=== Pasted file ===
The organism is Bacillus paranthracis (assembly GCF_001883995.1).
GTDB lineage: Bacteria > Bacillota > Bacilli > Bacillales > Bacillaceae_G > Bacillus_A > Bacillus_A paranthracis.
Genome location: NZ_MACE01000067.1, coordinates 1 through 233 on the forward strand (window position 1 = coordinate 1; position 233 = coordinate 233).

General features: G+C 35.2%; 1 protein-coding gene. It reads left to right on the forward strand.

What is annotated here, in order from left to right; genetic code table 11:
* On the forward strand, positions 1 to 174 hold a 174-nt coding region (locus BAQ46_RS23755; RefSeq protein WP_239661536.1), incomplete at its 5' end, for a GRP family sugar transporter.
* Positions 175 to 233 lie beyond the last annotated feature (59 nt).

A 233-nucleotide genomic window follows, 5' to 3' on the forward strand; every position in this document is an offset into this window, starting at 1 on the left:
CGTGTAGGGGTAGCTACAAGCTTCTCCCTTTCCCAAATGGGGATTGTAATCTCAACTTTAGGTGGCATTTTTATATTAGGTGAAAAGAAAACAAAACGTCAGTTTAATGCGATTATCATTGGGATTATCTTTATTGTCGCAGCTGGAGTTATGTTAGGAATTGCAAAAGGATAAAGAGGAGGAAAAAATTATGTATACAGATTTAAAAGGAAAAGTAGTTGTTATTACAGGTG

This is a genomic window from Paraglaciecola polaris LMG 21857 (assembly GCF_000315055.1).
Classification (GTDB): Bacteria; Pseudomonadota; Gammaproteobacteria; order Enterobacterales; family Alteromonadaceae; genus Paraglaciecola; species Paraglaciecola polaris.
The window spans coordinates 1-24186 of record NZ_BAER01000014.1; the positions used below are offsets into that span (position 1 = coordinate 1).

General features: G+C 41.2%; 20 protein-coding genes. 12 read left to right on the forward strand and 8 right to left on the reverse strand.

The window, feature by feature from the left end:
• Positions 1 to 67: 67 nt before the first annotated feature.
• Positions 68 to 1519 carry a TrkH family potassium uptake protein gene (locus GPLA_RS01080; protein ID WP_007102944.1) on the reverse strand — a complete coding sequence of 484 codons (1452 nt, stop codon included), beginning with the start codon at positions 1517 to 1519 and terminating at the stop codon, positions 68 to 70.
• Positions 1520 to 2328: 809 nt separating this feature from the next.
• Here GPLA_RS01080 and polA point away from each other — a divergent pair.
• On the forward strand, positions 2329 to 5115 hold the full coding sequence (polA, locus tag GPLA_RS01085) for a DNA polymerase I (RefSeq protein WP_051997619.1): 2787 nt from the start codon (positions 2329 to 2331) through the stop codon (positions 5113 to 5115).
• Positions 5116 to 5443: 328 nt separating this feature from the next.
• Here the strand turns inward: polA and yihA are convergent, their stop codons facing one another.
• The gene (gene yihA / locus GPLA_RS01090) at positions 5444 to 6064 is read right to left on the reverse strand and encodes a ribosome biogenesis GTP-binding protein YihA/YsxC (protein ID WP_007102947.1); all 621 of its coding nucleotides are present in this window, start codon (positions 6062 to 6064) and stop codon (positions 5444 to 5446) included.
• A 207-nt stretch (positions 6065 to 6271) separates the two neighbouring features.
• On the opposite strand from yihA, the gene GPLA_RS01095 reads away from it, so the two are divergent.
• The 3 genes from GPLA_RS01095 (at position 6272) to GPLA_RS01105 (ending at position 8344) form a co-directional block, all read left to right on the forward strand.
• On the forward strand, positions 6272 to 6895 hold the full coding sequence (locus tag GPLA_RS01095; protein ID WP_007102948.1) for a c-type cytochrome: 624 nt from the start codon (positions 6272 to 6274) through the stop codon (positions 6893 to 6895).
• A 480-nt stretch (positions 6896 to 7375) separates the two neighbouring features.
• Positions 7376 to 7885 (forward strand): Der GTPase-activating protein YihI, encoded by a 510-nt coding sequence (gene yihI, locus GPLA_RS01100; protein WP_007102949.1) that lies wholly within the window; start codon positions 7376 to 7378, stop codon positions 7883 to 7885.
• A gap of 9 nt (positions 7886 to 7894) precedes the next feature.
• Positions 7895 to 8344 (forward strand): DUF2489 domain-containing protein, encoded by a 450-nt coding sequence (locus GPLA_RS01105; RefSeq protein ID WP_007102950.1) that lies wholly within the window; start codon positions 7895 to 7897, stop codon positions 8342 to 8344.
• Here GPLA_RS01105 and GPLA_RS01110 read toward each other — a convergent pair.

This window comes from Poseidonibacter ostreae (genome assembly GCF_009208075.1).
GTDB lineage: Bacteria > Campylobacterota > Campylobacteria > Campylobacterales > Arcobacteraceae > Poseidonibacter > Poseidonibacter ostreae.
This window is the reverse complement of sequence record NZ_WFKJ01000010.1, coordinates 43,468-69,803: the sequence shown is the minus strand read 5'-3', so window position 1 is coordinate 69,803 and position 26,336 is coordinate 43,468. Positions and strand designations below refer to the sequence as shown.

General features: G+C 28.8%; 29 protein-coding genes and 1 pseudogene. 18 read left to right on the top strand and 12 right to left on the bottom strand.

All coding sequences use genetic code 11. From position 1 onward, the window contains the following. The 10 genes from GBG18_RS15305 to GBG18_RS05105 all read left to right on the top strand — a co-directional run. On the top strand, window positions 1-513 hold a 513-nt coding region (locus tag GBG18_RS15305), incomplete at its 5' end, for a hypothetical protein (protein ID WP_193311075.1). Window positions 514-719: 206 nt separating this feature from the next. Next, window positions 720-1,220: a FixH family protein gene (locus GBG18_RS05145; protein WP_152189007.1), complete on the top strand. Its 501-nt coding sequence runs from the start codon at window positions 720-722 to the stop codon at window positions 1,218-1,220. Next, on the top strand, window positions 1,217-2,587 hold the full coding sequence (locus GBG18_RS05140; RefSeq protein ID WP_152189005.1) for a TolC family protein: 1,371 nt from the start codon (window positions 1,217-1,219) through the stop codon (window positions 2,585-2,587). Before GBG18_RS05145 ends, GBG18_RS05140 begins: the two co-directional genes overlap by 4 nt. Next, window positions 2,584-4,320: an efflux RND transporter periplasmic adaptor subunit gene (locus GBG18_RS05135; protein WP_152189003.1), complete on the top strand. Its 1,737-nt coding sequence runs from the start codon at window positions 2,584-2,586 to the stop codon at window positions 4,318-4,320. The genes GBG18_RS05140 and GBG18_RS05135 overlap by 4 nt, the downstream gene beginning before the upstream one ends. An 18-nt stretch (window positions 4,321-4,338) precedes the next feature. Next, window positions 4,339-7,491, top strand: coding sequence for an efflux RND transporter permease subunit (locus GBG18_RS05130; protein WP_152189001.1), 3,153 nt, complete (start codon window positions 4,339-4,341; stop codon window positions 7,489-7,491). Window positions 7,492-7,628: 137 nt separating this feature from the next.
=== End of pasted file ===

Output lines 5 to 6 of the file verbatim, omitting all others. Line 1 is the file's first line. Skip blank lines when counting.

What is annotated here, in order from left to right; genetic code table 11:
* On the forward strand, positions 1 to 174 hold a 174-nt coding region (locus BAQ46_RS23755; RefSeq protein WP_239661536.1), incomplete at its 5' end, for a GRP family sugar transporter.